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The Problem of Modern Pederasty in Queer History

A Case Study of Norman Douglas

Rachel Hope Cleves

In a December 2018 state-of-the-field essay titled “The Power of Queer History,” Regina Kunzel itemizes all the ways in which recent scholarship has highlighted sexuality's function as a conduit of power. Her survey, which focuses on US history

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Amanda H. Littauer

communities. 5 Historiographical interpretation of modern intergenerational same-sex relationships is quite limited, even with regard to boys, men, and/or assigned-male-at-birth queer and trans people, for whom there is considerably more documentation than for

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Queering masculinity

Re-Theorising Contemporary Tomboyism in the Schizoid Space of Innocent/Heterosexualized Young Femininities

Emma Renold

This article critically explores the seduction of contemporary tomboyism for young tweenage girls within neo-liberal postfeminist times and an increasingly commodified (hetero)sexualised girlhood culture. A central aim of the article is to contextualize the persistence of the tomboy discourse and girls' appropriation of tomboyism within competing schizoid discourses of presumed innocence and compulsory normative (hetero)sexuality. Drawing on past and current predominantly UK based ethnographic research mapping girls' relationship to tomboyism, the first half of the article considers how to theorise girls' fluid appropriation of 'being a bit tomboy' within a discursive terrain of multiple femininities and fashion feminism. The second half of the article revisits a case study of one eleven-year-old self-identified tomboy, Eric/a, to re-think conceptualisations of girls' sustained appropriation of 'tomboy' as more than some licensed mimicry of masculinity when it is taken-up as a performative politics of subverting emphasized (hetero)sexualized femininities. The article concludes with a call for future theorizations of girlhood (for example, tomboyism) that foreground the intersection of gender, sex, sexuality, age and time and their socio-cultural and contextual contingency.

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David A. B. Murray

In this paper I want to trace how and why The Invention of Culture (IOC) has resonated strongly throughout my encounters with anthropological theory and fieldsite experiences in the Caribbean. I briefly outline how some of its key analytical arguments about the meanings and applications of the ‘culture’ concept can be productively compared and applied to what at first glance might appear to be quite unrelated ‘new’ theoretical models about gender and sexuality, particularly Judith Butler’s ‘performative’ approach, more than twenty-five years after its initial publication.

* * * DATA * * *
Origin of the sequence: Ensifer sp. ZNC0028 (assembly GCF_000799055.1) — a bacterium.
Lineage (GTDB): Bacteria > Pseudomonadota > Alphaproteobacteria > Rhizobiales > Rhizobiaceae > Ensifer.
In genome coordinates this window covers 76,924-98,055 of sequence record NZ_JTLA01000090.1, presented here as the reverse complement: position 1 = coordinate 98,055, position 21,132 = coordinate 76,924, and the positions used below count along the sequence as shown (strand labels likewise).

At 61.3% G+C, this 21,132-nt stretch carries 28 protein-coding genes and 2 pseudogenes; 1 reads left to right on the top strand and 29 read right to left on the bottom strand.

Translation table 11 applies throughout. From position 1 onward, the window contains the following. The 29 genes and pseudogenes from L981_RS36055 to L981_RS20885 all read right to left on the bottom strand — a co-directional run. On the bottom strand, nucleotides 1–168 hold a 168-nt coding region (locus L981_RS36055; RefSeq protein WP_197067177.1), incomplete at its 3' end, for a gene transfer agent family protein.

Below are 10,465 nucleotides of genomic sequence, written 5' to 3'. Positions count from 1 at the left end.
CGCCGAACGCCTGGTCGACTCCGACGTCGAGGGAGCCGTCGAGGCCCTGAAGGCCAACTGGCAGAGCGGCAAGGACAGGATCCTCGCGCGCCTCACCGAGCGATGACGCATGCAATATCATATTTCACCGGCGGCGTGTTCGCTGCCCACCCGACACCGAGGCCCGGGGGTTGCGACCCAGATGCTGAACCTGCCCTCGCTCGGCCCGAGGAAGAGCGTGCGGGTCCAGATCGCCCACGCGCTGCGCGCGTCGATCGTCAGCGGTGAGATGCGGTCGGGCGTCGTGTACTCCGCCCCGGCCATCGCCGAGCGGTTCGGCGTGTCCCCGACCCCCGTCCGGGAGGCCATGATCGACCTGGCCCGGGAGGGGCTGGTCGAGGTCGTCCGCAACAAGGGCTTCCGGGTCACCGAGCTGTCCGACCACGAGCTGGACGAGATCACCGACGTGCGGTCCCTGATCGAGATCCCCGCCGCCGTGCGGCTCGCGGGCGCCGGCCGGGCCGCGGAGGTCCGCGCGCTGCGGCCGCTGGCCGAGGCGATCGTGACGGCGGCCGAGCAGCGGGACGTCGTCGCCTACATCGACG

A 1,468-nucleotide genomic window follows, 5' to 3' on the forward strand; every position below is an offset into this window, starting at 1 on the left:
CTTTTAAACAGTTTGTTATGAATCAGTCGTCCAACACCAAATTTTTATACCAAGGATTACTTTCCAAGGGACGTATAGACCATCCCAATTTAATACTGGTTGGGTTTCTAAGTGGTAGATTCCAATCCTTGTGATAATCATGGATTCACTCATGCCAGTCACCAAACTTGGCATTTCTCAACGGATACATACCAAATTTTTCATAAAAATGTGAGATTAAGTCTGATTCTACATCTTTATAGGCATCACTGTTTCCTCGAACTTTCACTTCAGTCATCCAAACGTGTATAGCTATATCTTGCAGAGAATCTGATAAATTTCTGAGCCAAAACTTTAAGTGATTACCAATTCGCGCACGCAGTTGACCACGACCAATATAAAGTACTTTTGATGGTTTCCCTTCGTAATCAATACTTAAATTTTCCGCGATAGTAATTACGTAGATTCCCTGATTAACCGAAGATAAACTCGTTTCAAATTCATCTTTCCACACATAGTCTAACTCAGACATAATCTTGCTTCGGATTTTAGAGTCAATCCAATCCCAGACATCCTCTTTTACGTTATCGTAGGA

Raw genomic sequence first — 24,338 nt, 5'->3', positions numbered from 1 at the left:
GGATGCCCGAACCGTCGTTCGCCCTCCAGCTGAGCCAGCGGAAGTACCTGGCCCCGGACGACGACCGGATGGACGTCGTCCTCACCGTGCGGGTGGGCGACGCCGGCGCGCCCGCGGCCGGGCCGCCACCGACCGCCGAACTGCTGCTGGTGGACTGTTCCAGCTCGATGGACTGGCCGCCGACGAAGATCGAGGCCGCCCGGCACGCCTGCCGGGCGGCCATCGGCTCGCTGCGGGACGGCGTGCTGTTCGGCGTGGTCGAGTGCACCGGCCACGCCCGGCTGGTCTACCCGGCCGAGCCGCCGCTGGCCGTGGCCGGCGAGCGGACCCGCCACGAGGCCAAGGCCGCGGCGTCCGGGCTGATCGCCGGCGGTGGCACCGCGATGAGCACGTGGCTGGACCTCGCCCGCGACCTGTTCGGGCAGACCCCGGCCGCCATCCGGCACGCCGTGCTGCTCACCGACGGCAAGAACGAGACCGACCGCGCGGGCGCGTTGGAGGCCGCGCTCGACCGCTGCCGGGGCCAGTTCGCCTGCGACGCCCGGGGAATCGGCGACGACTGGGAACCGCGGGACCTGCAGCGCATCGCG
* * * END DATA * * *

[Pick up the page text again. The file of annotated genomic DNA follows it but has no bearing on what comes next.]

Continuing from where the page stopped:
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Toward a Queer Sinofuturism

Ari Heinrich, Howard Chiang, and Ta-wei Chi

of it. We've become the sign of it, the backdrop to it, and the style manual for it. — Aimee Bahng (2018) This special issue on “Queer Sinofuturisms” aims to explore how artists and writers working across various media in Sinophone contexts use

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Freak Temporality

Female Adolescence in the Novels of Carson McCullers

Alison Sperling

throughout, the non-normative bodies that populate McCullers’s fiction—the queers, the freaks, the “deaf-mutes,” the “dwarf” and the “giant” (463), the drunk, the sick, the half-blind, and, I will add, the awkward female adolescent—are not mere symbol(s) of

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The New Imitation Game

The Queer Sinitic Potentialities of Internet Romance Games

Carlos Rojas

nature, invites an exploration of an array of queer potentialities, wherein the inherent fluidity of gender assignments and attendant sexual orientations works in tension with the more limited understanding of gender and sexuality that characterizes the

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Voicing Pride and Futurity in the Age of A.I.

An Interview with Playwright Pao-Chang Tsai on Solo Date

Jing Chen and Pao-Chang Tsai

between Ho Nien and Alain in the underworld, alluding to an alternative space to imagine the future. Through the lens of queer articulation in a Sinophone context, Solo Date embodies the discursive practices of “Queer Sinofuturisms” pointed to by Ari

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Theorizing “The Plunge”

(Queer) Girls’ Adolescence, Risk, and Subjectivity in Blue is the Warmest Color

Michelle Miller

the text negotiating her anxiety—both positive and negative—regarding the queer future she comes to want despite her awareness of the social and familial consequences this future would hold. The story is told primarily through Clem’s diary entries

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Looking for Something to Signify

Something to Signify Gender Performance and Cuban Masculinity in Viva

David Yagüe González

different disciplines: feminist theory, gender theory, and queer studies, among others. Each of them with a different agendas, they deal with gender and sexuality from a variety of points of view, trying to understand the power dynamics between genders